Actress Lynne Griffin, “Clare” in Black Christmas (1974)
Writer Paul Corupe, Rue Morgue Magazine
Welcome to the first episode of season three of Celluloid Junkies!
This month we’re celebrating Halloween late but welcoming the festive season early with a profile of Bob Clark’s 1974 horror-thriller Black Christmas.
This podcast is non-profit and has been broadcast for educational purposes. Excerpts from the following material has been included to enhance the listener experience:
Black Christmas (1974) dir. Bob Clark, Canada
I Still Know What You Did Last Summer (1998) dir. Danny Cannon, USA
“Score” [OST] (1974), w & p: Carl Zittrer
We’ve got two very special guests this month!
First up is Lynne Griffin, the first time we’ve interviewed an actor or actress from the movie we’re profiling. Lynne portrayed “professional virgin” Clare Harrison in Black Christmas. She was Billy’s first on-screen victim, and thanks to her swimming background was able to hold her breath for an impossibly long time in one of the film’s iconic lingering shots. Hear this and more stories in the funniest chat we’ve ever done!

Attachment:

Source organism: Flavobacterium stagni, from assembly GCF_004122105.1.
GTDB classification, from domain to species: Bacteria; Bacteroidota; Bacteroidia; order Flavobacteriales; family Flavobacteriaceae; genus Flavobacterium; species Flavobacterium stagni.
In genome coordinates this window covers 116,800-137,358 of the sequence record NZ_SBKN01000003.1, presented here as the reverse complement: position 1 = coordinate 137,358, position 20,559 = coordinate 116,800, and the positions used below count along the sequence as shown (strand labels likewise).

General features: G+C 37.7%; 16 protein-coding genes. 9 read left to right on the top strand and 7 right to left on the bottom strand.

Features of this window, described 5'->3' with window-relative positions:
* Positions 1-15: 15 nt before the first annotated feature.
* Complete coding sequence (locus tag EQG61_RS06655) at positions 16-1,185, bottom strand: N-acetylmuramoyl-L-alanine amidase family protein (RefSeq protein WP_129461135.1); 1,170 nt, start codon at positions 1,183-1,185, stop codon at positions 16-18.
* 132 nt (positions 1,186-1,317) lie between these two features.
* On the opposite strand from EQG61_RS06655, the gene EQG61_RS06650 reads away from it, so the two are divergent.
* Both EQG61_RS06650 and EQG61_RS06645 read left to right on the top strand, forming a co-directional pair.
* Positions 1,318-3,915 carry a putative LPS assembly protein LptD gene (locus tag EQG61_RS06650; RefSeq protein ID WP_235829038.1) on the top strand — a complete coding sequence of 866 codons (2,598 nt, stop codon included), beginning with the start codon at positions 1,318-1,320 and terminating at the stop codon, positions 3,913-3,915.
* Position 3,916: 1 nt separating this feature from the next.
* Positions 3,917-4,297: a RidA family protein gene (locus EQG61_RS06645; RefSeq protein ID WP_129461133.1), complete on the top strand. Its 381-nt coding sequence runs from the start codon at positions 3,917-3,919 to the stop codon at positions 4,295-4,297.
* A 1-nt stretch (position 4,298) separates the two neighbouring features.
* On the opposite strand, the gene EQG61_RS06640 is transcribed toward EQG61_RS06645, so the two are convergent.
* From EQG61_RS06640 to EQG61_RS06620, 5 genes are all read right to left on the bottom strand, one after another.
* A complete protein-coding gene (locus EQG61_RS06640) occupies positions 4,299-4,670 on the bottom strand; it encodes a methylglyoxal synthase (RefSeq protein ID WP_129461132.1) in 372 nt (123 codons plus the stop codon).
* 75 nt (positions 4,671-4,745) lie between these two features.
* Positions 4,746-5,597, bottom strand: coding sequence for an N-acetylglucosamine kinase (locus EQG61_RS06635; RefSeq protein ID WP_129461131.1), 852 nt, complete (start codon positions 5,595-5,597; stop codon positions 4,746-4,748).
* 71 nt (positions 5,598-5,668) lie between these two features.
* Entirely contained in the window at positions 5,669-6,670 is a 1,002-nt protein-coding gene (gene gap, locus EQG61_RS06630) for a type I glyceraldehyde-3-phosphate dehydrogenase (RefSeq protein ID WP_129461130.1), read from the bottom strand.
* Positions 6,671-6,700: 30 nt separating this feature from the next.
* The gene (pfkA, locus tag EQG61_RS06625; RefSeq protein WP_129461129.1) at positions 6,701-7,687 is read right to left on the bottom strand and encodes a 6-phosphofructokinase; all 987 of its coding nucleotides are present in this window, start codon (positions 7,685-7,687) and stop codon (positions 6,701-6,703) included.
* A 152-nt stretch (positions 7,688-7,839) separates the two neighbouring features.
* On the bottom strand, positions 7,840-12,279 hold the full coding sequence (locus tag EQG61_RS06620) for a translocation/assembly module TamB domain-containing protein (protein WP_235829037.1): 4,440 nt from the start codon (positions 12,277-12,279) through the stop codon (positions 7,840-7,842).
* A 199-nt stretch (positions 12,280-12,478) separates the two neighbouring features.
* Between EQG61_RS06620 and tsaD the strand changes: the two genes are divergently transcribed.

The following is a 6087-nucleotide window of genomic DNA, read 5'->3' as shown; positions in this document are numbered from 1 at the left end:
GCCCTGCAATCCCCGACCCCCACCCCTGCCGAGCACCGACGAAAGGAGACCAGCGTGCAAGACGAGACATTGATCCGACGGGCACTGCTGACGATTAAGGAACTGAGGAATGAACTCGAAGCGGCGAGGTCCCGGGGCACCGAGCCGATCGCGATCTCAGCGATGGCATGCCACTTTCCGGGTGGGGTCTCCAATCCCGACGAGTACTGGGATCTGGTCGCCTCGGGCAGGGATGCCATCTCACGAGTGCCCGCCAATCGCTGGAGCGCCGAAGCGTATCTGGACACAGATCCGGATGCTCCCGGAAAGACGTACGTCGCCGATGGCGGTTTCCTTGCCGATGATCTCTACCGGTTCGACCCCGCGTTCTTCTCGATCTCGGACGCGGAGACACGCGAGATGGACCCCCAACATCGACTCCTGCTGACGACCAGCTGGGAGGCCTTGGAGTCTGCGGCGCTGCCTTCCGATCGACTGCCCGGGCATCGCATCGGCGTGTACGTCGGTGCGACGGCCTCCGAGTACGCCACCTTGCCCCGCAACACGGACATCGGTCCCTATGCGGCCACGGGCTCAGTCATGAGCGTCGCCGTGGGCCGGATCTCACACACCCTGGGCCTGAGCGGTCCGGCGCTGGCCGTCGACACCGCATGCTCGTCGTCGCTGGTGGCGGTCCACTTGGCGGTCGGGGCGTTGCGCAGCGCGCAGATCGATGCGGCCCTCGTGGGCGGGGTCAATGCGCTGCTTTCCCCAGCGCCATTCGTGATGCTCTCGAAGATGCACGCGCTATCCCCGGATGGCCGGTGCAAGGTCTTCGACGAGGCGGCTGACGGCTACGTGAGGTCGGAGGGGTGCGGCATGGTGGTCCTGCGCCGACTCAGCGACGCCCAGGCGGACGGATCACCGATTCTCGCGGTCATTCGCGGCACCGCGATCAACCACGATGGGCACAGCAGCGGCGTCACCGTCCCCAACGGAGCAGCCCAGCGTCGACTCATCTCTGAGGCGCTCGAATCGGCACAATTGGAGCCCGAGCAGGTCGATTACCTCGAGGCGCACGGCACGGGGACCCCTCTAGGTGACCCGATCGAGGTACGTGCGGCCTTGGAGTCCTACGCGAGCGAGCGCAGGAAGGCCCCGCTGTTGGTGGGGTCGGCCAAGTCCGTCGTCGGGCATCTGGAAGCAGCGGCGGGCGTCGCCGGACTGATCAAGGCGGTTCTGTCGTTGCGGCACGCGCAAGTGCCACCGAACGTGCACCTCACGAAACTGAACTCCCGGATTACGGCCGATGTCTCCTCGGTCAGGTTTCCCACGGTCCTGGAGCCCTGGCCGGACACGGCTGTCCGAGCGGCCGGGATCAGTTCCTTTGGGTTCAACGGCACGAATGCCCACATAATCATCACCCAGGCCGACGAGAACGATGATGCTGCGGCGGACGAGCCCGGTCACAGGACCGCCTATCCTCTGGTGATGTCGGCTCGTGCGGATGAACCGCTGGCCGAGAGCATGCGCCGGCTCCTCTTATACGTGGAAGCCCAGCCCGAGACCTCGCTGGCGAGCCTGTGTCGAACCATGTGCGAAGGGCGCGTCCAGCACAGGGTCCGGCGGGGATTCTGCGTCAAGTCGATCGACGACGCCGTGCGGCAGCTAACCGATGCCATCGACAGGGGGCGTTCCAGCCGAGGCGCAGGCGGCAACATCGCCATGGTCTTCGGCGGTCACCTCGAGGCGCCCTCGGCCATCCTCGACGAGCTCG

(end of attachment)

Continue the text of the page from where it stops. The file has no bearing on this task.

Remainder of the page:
Our second special guest is writer Paul Corupe, a contributor to horror favourite Rue Morgue magazine and the author of film-related articles in such books as “Recovering 1940s Horror Cinema: Traces of a Lost Decade”, “The Canadian Horror Film: Terror of the Soul” and “Yuletide Terror: Christmas Horror on Film and Television”.
Paul is also the managing editor of Spectacular Optical and the founder of Canuxploitation: Your Complete Guide to Canadian B-Film. In fact, you can even read the Canuxploitation review of Black Christmas!
If you want to do some further reading into gender in horror cinema, don’t look past Carol J. Clover’s seminal 1987 work, “Her Body, Himself: Gender in the Slasher Film”.
If you want to follow us on Letterboxd, we’re always logging and rating films we’ve been watching and occasionally Luke will do some pretty in-depth reviews, too.
Thanks again for checking out Celluloid Junkies. We’ll see you next month when we try to relax poolside and discuss Jonathan Glazer’s 2000 British crime thriller Sexy Beast. F*@K. Until then, don’t forget to check out the archives, or hit up our website.